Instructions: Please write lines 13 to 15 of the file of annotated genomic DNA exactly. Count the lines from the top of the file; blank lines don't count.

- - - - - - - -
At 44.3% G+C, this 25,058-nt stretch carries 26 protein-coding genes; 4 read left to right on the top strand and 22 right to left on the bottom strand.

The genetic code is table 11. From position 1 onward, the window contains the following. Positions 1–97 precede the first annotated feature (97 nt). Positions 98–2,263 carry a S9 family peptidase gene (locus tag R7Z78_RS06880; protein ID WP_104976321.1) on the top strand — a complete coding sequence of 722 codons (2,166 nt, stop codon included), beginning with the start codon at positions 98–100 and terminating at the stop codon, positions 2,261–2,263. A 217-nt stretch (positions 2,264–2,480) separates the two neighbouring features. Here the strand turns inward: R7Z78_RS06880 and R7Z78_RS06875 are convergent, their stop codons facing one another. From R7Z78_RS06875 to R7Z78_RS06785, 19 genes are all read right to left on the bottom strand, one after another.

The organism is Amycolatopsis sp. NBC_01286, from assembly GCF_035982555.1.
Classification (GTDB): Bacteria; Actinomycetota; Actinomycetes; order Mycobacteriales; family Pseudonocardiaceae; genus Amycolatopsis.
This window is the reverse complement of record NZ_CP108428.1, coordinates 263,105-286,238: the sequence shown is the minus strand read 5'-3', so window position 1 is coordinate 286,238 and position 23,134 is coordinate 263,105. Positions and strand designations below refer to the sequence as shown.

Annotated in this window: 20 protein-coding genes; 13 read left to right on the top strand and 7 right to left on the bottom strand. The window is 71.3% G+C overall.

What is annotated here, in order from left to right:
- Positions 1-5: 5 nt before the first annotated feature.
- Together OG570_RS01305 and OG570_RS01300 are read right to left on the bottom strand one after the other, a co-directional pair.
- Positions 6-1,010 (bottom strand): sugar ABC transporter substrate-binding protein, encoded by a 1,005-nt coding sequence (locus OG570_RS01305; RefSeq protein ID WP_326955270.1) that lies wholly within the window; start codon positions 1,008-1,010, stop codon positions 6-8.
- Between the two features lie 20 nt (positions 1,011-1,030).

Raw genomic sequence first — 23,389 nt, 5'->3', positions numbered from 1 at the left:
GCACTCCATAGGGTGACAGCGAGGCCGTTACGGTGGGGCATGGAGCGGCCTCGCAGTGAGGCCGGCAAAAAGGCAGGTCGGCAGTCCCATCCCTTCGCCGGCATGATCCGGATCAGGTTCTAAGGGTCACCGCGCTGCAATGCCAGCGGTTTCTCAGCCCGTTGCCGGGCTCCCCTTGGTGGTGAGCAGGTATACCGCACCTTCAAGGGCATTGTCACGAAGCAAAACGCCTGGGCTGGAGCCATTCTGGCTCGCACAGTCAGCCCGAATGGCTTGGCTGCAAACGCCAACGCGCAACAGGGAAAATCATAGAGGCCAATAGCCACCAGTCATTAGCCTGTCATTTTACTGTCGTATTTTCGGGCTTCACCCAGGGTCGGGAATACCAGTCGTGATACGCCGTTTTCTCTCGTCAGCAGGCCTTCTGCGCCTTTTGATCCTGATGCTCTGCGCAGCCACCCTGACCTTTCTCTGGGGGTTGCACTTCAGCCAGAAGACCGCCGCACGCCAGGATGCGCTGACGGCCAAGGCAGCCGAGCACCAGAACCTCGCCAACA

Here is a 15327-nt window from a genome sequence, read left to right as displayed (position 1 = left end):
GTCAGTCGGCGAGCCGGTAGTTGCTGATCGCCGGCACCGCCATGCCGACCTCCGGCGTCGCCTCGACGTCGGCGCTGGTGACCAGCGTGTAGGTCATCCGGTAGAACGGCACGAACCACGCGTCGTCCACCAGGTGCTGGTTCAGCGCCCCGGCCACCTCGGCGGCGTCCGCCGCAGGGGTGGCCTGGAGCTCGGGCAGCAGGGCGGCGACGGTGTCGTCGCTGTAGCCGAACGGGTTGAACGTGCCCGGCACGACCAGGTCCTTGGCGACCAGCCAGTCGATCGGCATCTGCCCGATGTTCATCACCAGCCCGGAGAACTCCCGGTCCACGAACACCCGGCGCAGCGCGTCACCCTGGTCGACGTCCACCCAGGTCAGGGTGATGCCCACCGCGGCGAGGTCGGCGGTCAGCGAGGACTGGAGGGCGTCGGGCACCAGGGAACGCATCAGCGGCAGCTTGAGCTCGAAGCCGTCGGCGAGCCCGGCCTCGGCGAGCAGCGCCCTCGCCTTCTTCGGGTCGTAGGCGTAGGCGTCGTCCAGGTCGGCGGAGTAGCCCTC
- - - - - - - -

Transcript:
GCACTCCATAGGGTGACAGCGAGGCCGTTACGGTGGGGCATGGAGCGGCCTCGCAGTGAGGCCGGCAAAAAGGCAGGTCGGCAGTCCCATCCCTTCGCCGGCATGATCCGGATCAGGTTCTAAGGGTCACCGCGCTGCAATGCCAGCGGTTTCTCAGCCCGTTGCCGGGCTCCCCTTGGTGGTGAGCAGGTATACCGCACCTTCAAGGGCATTGTCACGAAGCAAAACGCCTGGGCTGGAGCCATTCTGGCTCGCACAGTCAGCCCGAATGGCTTGGCTGCAAACGCCAACGCGCAACAGGGAAAATCATAGAGGCCAATAGCCACCAGTCATTAGCCTGTCATTTTACTGTCGTATTTTCGGGCTTCACCCAGGGTCGGGAATACCAGTCGTGATACGCCGTTTTCTCTCGTCAGCAGGCCTTCTGCGCCTTTTGATCCTGATGCTCTGCGCAGCCACCCTGACCTTTCTCTGGGGGTTGCACTTCAGCCAGAAGACCGCCGCACGCCAGGATGCGCTGACGGCCAAGGCAGCCGAGCACCAGAACCTCGCCAACA

Here is a 15327-nt window from a genome sequence, read left to right as displayed (position 1 = left end):
GTCAGTCGGCGAGCCGGTAGTTGCTGATCGCCGGCACCGCCATGCCGACCTCCGGCGTCGCCTCGACGTCGGCGCTGGTGACCAGCGTGTAGGTCATCCGGTAGAACGGCACGAACCACGCGTCGTCCACCAGGTGCTGGTTCAGCGCCCCGGCCACCTCGGCGGCGTCCGCCGCAGGGGTGGCCTGGAGCTCGGGCAGCAGGGCGGCGACGGTGTCGTCGCTGTAGCCGAACGGGTTGAACGTGCCCGGCACGACCAGGTCCTTGGCGACCAGCCAGTCGATCGGCATCTGCCCGATGTTCATCACCAGCCCGGAGAACTCCCGGTCCACGAACACCCGGCGCAGCGCGTCACCCTGGTCGACGTCCACCCAGGTCAGGGTGATGCCCACCGCGGCGAGGTCGGCGGTCAGCGAGGACTGGAGGGCGTCGGGCACCAGGGAACGCATCAGCGGCAGCTTGAGCTCGAAGCCGTCGGCGAGCCCGGCCTCGGCGAGCAGCGCCCTCGCCTTCTTCGGGTCGTAGGCGTAGGCGTCGTCCAGGTCGGCGGAGTAGCCCTC